Deciphering the ‘Amodio Moment of Surrender’
UPDATE: Of course the day after I posted this and Matt said he enjoyed it, he lost. Of course he already knew he had lost, but that’s the kind of guy he is. He’ll win the next Tournament of Champions…invoking that Amodio Moment of Surrender once again.
I’m enjoying Jeopardy ninja Matt Amodio’s run and don’t give a damn about him using “what’s” with every answer. What’s the difference? But this scribble is about something I haven’t yet seen mentioned about his play. I call it the Amodio Moment of Surrender.
Here’s how it goes down. There are games when Matt simply messes with his well-meaning, but ultimately inferior opponents. Oh, he may actually go into the red during the Jeopardy round, fall behind for a bit and seem as if he’s just another curly haired nerdy guy with a buzzer hair trigger.
Imagine the other two standing there thinking to themselves, “Holy crap, the guy is mortal. I have a shot. I HAVE A SHOT!” It’s really so sad. They don’t have a shot, or a chance in hell. You see, Matt Amodio has apparently memorized the entirety of Wikipedia along with the Bible, Torah, Quran, the complete works of Shakespeare, Voltaire, Stephen Hawking and Johnny Rotten, along with every episode of Rocky and Bullwinkle and Sheldon Cooper’s “Fun With Flags.”
At some point Matt appears to tire of toying with these nice folks. It’s tough to tell exactly when it happens because his habit of alternately smiling and grimacing is effective camouflage. Pay more attention to his play. He’ll suddenly be first to buzz in and answer several high value clues in a row adding to the bankroll he’ll need for the coup de grace he can only deliver courtesy a Daily Double.
He finds it! Bets five-figures, fumbles so you think he majorly screwed up, then pulls out the correct answer from wherever he’d been hiding information that until this moment, was entirely useless.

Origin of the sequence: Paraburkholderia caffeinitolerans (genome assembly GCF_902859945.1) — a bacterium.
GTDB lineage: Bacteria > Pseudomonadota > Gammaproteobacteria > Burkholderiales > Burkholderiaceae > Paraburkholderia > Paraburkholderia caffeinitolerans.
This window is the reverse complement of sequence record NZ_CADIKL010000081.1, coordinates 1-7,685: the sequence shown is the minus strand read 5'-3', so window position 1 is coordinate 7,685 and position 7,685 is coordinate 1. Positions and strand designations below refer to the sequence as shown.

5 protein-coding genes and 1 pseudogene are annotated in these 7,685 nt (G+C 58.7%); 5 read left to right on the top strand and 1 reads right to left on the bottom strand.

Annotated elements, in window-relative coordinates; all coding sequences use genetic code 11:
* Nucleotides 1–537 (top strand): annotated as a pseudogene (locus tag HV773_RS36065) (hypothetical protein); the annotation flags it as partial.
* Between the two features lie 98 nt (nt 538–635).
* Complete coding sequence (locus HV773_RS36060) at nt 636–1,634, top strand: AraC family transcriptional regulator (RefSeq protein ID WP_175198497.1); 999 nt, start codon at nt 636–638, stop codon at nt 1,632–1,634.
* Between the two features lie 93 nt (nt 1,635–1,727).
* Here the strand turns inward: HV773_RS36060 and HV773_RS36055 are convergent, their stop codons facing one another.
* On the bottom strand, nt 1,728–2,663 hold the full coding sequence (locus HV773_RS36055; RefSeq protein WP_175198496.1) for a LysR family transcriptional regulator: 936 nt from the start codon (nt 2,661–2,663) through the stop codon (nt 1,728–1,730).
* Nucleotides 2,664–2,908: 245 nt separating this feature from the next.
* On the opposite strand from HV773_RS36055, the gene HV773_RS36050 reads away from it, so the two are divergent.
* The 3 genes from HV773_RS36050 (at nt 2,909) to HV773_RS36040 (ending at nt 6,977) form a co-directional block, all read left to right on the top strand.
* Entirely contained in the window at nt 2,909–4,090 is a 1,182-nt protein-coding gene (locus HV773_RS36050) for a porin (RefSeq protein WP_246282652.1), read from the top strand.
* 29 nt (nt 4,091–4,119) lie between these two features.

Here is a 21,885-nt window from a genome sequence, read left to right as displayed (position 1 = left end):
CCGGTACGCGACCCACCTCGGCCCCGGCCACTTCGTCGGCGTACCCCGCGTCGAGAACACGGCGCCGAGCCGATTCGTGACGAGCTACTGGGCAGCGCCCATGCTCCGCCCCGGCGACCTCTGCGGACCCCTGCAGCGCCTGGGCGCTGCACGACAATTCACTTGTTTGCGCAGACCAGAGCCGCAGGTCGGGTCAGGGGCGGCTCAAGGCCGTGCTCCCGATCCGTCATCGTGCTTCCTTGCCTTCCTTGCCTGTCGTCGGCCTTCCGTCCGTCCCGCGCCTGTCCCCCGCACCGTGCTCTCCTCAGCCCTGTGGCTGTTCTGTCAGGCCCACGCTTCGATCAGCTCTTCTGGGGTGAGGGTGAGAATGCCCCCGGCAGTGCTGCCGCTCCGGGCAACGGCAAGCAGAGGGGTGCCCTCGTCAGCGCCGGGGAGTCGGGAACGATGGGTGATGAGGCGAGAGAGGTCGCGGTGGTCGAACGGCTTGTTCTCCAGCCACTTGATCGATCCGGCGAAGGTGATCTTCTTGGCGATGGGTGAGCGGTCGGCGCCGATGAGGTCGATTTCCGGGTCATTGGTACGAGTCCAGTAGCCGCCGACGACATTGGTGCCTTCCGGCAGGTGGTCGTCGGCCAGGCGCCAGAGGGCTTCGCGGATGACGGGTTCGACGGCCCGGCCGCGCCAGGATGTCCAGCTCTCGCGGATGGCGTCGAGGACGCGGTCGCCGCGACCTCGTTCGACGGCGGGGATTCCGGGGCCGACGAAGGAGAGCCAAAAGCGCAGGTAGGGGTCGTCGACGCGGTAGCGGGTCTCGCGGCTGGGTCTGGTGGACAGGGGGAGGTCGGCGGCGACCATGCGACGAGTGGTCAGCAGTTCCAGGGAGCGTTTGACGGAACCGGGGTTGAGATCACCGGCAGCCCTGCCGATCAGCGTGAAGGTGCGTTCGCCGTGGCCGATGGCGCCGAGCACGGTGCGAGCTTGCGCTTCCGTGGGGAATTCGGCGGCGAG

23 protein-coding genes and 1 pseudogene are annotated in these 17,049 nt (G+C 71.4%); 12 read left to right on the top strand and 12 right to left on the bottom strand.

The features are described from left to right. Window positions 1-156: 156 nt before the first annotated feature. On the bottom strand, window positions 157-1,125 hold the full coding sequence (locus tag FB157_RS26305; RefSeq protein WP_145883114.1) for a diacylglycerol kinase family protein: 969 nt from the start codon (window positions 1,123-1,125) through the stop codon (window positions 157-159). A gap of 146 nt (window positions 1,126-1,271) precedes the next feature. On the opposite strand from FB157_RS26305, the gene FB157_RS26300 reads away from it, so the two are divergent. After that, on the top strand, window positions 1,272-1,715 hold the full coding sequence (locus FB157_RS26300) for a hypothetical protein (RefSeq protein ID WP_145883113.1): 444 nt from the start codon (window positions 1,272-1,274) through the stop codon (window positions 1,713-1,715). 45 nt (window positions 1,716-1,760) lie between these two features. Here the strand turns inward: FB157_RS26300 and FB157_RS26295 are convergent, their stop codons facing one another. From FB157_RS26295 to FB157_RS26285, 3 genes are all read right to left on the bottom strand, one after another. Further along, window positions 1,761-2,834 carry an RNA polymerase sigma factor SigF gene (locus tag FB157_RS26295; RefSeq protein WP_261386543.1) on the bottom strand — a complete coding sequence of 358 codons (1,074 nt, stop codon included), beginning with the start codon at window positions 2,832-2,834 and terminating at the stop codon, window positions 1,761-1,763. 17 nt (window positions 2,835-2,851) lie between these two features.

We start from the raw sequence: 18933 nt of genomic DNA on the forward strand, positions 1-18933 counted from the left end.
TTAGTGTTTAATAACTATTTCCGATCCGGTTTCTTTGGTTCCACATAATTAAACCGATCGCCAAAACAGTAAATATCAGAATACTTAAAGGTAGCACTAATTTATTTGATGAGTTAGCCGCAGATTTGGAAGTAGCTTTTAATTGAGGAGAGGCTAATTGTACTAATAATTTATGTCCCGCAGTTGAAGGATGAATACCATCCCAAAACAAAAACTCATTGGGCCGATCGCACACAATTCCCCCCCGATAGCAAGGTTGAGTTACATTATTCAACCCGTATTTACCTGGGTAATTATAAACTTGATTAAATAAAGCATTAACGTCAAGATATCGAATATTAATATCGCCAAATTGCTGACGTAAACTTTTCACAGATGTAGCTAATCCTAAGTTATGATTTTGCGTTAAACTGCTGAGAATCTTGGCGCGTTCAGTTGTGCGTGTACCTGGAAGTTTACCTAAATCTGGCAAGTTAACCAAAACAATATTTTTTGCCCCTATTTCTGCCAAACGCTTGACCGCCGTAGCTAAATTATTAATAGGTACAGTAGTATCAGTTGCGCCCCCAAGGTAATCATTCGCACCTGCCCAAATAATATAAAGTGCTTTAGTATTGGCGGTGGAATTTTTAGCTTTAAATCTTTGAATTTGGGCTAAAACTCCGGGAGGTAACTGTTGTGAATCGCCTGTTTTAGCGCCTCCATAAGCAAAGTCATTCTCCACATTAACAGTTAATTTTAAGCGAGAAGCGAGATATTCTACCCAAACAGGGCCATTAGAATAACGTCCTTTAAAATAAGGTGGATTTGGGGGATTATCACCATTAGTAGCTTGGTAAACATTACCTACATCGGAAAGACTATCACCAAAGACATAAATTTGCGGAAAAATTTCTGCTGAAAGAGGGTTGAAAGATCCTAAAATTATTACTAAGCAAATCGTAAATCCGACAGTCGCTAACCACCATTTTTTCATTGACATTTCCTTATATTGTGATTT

Now he’s put 10, 15 grand between him and the nearest competitor who is now, no longer a competitor but rather a garden gnome filling a fallow field.
The Amodio Moment of Surrender has arrived.
Once smiling, engaged players who have waited decades for their shot on the Jeopardy stage, the Amodio Moment obliterates any shred of hope they harbored. They have the blank, defeated, thousand yard stare wishing for a power outage or other calamity forcing an early end to the taping, and therefore, their misery.
Some just give up. Their score is frozen because they no longer have the will to buzz in. Others will attempt to play knowing unless Amodio suddenly collapses from having endured six different hosts they have no shot.
At last Final Jeopardy arrives. It doesn’t matter if Matt is right or wrong. He’s so far ahead of the others all they can do is play for second because number two gets a grand more than the third place loser. In either case, they hardly break even on their costs to travel to Los Angeles to suffer a nationally televised embarassment.
My family and I have learned how to recognize the Amodio Moment and actually cheer when it arrives. We laugh a little too because we’ve enjoyed a little wine with dinner…and we’re kinda mean.
One day Amodio will lose. Another player up to the task will invoke his or her own “moment” on Matt. He will humbly submit, politely congratulate his vanquisher and when the 47th temporary host of Jeopardy asks how he feels his face hardens as he invokes Walter White, responding, “What’s….I did it for me. I liked it. I was good at it. I was alive.”